Federico Viticci

8710 posts on MacStories since April 2009

Federico is the founder and editor-in-chief of MacStories, where he writes about Apple with a focus on apps, developers, and mobile software. He can also be found on his three podcasts – Connected, Canvas, and Remaster.


iPhone 7: Computer from the Future

After nearly two years spent using a 5.5-inch iPhone, I'm accustomed to not having a compact phone anymore. The iPhone 6 Plus and 6s Plus have reshaped my iPhone experience for a simple reason: they give me more of the most important device in my life.

Thus, I was a little skeptical – even surprised – when Apple gave me a gold 256 GB iPhone 7 review unit (with a leather case) two weeks ago. I didn't think I would be able to enjoy a smaller iPhone, but, despite my initial resistance, I set up a fresh install of iOS 10 and used the iPhone 7 exclusively for two weeks.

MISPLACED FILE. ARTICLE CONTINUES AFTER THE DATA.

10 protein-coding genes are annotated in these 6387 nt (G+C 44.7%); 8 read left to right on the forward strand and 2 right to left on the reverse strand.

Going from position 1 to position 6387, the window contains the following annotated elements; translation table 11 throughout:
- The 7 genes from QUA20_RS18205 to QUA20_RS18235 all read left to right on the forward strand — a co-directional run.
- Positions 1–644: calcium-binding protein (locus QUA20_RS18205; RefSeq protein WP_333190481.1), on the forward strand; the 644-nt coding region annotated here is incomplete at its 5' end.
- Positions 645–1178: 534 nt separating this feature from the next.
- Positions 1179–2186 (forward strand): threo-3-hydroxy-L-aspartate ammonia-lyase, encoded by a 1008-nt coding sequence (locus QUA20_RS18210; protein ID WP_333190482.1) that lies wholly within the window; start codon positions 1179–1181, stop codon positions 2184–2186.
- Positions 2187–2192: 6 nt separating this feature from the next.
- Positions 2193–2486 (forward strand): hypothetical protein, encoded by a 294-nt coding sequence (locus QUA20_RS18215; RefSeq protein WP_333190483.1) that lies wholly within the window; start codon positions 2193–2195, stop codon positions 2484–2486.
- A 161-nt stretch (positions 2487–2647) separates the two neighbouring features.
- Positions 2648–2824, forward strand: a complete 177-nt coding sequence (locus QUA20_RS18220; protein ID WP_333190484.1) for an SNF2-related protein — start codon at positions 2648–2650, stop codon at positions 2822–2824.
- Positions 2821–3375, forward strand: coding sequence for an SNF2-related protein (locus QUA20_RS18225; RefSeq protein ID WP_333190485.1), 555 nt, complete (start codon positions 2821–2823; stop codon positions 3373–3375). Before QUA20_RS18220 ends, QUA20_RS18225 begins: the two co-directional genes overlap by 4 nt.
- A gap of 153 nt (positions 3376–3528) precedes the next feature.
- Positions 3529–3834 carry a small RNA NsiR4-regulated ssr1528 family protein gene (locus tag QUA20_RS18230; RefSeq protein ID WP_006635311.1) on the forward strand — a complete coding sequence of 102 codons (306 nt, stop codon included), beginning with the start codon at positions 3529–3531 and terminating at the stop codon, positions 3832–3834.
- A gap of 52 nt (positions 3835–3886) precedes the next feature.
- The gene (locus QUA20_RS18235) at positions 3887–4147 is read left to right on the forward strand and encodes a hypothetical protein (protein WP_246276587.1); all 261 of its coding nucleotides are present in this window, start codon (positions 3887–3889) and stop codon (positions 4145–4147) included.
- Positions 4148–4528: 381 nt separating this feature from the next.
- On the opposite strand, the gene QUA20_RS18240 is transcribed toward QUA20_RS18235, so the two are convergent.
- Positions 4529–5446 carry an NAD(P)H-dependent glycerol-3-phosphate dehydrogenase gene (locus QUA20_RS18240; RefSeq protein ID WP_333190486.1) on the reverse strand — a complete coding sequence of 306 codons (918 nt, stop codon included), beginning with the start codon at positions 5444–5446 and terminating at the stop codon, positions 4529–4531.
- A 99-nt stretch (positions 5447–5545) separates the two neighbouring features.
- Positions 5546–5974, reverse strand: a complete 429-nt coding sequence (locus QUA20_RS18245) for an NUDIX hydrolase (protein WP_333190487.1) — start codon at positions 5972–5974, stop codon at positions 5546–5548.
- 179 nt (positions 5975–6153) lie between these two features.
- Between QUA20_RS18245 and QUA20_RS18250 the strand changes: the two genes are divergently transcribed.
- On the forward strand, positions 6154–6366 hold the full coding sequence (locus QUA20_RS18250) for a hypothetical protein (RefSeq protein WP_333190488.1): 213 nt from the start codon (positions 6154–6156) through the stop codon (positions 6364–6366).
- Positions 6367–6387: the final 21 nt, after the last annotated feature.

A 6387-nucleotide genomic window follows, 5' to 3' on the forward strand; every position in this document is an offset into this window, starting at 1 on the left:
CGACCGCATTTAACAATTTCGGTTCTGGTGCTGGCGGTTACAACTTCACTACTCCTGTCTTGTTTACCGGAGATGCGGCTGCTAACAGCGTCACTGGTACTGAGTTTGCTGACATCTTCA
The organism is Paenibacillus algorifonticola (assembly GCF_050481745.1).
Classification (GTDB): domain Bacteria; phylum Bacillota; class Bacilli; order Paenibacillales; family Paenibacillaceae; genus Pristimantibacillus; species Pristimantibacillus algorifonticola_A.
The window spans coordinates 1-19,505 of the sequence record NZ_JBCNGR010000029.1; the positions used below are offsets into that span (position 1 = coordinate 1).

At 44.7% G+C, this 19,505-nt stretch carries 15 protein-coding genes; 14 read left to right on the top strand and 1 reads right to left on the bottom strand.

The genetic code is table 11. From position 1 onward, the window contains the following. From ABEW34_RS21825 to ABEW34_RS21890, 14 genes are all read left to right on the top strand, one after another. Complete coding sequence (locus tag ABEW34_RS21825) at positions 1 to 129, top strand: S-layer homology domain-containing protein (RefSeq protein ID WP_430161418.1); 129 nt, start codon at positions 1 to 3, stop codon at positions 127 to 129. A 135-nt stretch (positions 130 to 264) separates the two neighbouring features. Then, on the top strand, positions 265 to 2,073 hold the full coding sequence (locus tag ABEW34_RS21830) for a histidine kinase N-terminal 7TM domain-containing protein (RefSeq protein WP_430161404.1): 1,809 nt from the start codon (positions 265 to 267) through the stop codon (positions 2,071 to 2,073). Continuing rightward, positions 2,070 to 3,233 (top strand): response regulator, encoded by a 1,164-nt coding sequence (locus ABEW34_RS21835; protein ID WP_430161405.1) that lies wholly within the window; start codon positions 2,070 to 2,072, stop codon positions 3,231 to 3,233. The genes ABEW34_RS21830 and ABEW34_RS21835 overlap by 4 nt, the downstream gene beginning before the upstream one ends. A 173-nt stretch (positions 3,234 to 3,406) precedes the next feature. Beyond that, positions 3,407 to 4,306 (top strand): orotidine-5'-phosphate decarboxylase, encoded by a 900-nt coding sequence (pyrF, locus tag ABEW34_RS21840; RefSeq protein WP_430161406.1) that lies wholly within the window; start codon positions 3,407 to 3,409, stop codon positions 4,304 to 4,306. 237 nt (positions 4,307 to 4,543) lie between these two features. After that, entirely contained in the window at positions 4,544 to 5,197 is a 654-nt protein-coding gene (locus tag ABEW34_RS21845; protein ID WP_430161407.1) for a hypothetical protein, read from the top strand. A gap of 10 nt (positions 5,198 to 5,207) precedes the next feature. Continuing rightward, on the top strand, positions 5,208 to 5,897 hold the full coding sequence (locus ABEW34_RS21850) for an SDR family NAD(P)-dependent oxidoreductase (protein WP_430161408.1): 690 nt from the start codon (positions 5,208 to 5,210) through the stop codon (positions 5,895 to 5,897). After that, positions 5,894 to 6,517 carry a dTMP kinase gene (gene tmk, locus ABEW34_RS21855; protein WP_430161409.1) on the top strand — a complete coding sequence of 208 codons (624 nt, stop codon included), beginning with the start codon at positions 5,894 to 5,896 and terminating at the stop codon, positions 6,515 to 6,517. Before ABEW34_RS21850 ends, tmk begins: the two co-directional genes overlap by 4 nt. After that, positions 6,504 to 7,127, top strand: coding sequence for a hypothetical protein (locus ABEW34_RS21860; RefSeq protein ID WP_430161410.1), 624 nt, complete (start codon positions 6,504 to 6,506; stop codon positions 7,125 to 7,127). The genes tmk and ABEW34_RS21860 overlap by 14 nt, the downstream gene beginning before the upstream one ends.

I'm glad I did. While I'm still pining for a 7 Plus1, using the iPhone 7 showed me that there's more to this year's iPhones than the lack of a headphone jack.

In many ways, the iPhone 7 feels like a portable computer from the future – only in a tangible, practical way that is here with us today.

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Shazam Adds iMessage App

Mitchel Broussard, writing for MacRumors:

Popular music-detecting app Shazam today rolled out an update that adds support for the service within Messages, so users can send new artist and song discoveries directly to friends and family members.
The only user interface option within the Messages app for Shazam is "Touch to Shazam," so whenever a song is playing nearby, allow the app to listen and once it does it'll create a card to send to the current contact. The created message can be tapped on to jump into Shazam, buy the track on iTunes, or listen to it on Apple Music.

This is clever: if you're in iMessage and want to share a song you're listening to, you don't have to go look for the Shazam app. Between iMessage and interactive notifications, I like what Shazam is doing with iOS 10.


Where Will Google Assistant Live?